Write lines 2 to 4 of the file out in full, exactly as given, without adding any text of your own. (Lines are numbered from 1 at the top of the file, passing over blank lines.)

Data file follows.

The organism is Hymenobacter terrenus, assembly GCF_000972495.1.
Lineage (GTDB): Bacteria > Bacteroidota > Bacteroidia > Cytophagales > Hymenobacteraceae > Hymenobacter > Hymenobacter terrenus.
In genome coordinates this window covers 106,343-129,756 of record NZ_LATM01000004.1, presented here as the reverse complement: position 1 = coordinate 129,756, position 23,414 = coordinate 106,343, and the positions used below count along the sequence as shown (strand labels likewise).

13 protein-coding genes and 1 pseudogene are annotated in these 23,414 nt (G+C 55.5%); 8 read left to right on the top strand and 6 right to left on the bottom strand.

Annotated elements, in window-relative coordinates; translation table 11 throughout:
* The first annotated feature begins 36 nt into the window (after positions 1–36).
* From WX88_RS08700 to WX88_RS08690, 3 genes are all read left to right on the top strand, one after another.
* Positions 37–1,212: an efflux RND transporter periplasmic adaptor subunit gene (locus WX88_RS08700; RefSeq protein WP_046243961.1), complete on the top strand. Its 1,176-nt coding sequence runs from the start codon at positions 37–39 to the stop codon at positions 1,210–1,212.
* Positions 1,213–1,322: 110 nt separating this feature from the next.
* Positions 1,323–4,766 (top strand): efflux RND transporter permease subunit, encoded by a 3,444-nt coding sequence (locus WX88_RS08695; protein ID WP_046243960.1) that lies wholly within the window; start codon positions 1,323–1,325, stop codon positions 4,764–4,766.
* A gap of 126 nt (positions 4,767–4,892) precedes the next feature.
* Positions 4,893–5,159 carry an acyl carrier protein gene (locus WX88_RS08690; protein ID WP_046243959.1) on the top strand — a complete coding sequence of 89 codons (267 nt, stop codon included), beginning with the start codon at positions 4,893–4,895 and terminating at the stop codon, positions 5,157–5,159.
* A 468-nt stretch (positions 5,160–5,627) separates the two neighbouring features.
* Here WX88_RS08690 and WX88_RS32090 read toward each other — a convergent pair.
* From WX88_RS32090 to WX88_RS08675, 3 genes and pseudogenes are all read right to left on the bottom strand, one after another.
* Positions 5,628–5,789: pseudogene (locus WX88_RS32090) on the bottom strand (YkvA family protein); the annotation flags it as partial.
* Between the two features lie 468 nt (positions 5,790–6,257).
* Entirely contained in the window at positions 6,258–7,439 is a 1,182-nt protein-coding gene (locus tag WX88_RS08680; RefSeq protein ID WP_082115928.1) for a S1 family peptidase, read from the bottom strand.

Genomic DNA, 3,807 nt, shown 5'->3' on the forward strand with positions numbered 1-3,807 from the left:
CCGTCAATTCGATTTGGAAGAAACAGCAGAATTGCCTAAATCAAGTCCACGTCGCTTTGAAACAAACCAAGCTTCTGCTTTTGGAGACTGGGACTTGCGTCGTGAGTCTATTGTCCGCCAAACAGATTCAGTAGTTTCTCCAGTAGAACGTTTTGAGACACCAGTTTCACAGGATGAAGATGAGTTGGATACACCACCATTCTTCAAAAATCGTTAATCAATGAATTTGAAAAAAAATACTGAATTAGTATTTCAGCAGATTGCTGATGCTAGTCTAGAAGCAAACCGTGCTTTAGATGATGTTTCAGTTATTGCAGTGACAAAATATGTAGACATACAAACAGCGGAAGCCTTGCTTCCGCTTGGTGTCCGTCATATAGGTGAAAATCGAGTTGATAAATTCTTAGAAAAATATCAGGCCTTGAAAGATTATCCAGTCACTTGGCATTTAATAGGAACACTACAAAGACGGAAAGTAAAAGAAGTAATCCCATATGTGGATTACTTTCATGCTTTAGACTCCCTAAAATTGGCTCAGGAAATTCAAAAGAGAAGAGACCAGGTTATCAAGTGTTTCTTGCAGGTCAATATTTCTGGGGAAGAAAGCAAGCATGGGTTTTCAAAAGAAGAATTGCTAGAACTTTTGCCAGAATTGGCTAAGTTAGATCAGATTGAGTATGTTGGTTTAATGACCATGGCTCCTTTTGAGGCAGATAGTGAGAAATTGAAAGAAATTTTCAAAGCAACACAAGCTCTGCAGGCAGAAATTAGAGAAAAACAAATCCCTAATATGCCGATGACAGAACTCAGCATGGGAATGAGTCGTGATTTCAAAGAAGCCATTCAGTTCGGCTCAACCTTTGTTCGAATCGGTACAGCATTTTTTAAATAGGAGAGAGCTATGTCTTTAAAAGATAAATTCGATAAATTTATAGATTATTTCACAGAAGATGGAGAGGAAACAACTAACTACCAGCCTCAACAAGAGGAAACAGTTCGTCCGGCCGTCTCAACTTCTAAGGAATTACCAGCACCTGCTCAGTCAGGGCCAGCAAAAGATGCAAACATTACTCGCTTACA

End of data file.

Lineage (GTDB): Bacteria > Bacteroidota > Bacteroidia > Cytophagales > Hymenobacteraceae > Hymenobacter > Hymenobacter terrenus.
In genome coordinates this window covers 106,343-129,756 of record NZ_LATM01000004.1, presented here as the reverse complement: position 1 = coordinate 129,756, position 23,414 = coordinate 106,343, and the positions used below count along the sequence as shown (strand labels likewise).

13 protein-coding genes and 1 pseudogene are annotated in these 23,414 nt (G+C 55.5%); 8 read left to right on the top strand and 6 right to left on the bottom strand.